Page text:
Kendricks cited several examples of others who have been an inspiration to him in his cancer battle. One is his mother, who passed away from cancer in 2012 but fought to live through the U.S. Olympic Trials so she could hear her son’s announcing on television. Another is Swimming World publisher Brent Rutemiller, who has been undergoing treatment for plasma cell leukemia since June. Kendricks said that to honor those other individuals who have fought or continue to fight cancer, he plans to battle the disease with every bit of energy he can muster.


Photo Courtesy: Peter H. Bick

Kendricks has been best known for his career as an announcer, but he has been associated with elite swimming since 1980. As an undergraduate student at the University of Texas, he was a manager on Eddie Reese’s teams, including the first national-title-winning squad in 1981. He was later an assistant coach for the Texas women under Richard Quick from 1985 to 1987, and then he coached club teams in Arkansas for eight years. After leaving club coaching, he was asked to return to one of his old clubs to announce a meet, and his career in announcing took off from there.

In addition to his recent work on the college level, Kendricks has been one of the primary voices for USA Swimming competitions for more than two decades. He was part of the announcing team at five Olympic Trials (2000, 2004, 2008, 2012 and 2016). In addition, he has worked for the past 19 years as a residential realtor in Los Alamos, New Mexico.

As an announcer, Kendricks developed a signature style that brought excitement to crowds around all corners of the country. He reserved his primary catchphrase, “BOOM-SHAKA-LAKA,” for the most impressive of swims. His voice is nearly inseparable from the record-breaking moments at the NCAA Championships in the last generation. But Kendricks explained that when he announces, he hopes to showcase each swimmer in a way that will make their experience at the meet as positive as possible.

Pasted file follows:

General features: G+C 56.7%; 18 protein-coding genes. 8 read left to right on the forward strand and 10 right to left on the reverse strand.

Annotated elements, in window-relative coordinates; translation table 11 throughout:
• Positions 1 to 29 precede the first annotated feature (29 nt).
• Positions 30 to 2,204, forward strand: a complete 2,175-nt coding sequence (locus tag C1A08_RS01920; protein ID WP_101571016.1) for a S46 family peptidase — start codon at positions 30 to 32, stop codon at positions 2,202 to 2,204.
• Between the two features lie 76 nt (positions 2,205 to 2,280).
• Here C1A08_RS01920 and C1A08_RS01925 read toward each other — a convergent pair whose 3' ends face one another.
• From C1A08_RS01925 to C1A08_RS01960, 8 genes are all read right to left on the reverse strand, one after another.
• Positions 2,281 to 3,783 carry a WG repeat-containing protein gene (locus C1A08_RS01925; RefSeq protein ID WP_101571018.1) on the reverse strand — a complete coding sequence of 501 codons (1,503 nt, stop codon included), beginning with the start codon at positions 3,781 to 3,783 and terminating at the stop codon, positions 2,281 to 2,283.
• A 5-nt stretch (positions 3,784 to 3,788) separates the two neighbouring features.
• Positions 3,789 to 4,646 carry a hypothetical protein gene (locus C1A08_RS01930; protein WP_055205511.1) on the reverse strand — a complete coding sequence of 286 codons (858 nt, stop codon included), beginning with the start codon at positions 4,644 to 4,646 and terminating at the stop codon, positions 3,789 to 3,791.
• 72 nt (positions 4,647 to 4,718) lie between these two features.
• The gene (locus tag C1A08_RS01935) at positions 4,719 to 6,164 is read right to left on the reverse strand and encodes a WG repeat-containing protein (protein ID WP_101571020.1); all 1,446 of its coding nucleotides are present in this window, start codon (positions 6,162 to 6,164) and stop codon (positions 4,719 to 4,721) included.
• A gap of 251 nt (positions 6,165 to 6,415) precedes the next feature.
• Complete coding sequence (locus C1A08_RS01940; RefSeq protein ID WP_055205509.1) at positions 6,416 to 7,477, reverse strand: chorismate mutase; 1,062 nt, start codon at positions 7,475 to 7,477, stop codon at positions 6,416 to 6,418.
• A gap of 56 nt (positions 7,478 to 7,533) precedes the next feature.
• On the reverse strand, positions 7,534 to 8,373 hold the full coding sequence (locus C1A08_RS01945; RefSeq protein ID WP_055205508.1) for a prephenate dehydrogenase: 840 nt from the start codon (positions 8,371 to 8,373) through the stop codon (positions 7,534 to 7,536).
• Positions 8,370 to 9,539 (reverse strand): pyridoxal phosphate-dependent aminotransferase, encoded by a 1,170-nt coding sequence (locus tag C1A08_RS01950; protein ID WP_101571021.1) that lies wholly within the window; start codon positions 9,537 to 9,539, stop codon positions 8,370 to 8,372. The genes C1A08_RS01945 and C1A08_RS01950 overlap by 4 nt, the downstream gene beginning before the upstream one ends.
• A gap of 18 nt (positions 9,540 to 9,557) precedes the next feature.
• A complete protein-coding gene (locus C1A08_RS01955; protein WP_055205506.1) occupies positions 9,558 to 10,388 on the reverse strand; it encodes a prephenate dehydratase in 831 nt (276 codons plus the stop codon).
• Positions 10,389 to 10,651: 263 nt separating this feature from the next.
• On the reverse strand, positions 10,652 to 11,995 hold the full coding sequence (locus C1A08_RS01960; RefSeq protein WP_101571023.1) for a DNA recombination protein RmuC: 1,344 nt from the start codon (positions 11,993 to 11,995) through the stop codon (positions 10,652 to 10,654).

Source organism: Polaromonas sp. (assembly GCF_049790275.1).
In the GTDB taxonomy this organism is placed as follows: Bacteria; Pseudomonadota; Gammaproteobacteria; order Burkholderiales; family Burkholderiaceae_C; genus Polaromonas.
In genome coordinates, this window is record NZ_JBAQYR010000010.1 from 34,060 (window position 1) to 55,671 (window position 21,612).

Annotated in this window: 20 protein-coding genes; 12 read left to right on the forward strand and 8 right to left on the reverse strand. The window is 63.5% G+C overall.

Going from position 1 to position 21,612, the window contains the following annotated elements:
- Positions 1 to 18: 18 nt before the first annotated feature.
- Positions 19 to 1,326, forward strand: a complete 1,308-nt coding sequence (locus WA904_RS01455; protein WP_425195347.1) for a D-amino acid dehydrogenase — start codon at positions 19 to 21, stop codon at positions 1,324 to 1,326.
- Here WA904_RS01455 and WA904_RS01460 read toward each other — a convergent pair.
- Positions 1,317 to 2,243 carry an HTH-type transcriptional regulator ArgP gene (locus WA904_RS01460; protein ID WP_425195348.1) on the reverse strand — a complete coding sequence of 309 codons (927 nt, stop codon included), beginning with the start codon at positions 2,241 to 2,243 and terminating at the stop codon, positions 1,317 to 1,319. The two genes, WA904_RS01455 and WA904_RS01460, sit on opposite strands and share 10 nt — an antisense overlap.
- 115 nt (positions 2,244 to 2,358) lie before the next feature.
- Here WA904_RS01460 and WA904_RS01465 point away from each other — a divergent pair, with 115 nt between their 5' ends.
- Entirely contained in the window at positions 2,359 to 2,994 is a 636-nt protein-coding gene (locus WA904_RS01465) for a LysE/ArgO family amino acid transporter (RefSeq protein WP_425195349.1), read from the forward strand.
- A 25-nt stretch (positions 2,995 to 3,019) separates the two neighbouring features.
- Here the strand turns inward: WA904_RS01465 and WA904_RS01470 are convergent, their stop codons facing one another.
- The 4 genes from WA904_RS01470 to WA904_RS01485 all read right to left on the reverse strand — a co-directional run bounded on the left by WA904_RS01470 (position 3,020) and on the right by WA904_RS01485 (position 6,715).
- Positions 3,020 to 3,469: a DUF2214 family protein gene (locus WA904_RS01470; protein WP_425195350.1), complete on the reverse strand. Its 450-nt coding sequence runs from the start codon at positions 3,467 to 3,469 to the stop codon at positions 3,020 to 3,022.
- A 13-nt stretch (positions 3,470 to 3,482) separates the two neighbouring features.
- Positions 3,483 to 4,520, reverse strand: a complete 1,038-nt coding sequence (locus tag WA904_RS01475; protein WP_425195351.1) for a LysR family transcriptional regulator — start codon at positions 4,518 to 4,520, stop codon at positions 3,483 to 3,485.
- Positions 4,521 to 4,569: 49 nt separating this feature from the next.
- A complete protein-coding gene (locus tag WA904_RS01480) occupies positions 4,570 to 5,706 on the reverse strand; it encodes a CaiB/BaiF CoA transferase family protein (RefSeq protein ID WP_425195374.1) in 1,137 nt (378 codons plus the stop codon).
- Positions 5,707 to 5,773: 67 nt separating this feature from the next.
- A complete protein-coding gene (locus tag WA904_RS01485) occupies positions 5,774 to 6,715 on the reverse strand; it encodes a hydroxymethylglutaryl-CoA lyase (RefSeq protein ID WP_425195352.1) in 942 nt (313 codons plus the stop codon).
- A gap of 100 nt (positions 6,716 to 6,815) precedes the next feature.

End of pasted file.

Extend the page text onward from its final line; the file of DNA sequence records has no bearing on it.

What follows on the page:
“My goal is really just to highlight and find experiences and memories and spot situations that really accentuate what is great about that swimmer, that relay, that team, whatever it is, and remember that there are people in the stands that this means so much on behalf of that swimmer or diver that you want to give them as much as you can,” Kendricks said.

Even though he will not be announcing this year’s NCAA meets for the first time in many years, Kendricks has set a goal that he is healthy enough to travel to Atlanta to watch as a spectator.

“When you’re known in the sport by one name, it means you’ve made it, and that certainly can be said for Sam,” said John Lohn, the Editor-in-Chief of Swimming World. “You walk into NCAAs or Nationals and athletes, coaches, parents, media — they all hope Sam will be the guy calling the meet. If he is, you know you’re going to get a passionate call of the action and the utmost respect for the athletes. Sam is always about the individuals in the water, and he wants them to receive all the support the crowd can provide. There is a special energy in the venue when Sam is on the call.”

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Don Henshaw
Don Henshaw
2 years ago

Prayers and well wishes Sam!

Huddie Murray
Huddie Murray
2 years ago

Best announcer ever! Sam, your attitude about this challenge exemplifies your character….strong, positive, realistic….Love and prayers for you always – Huddie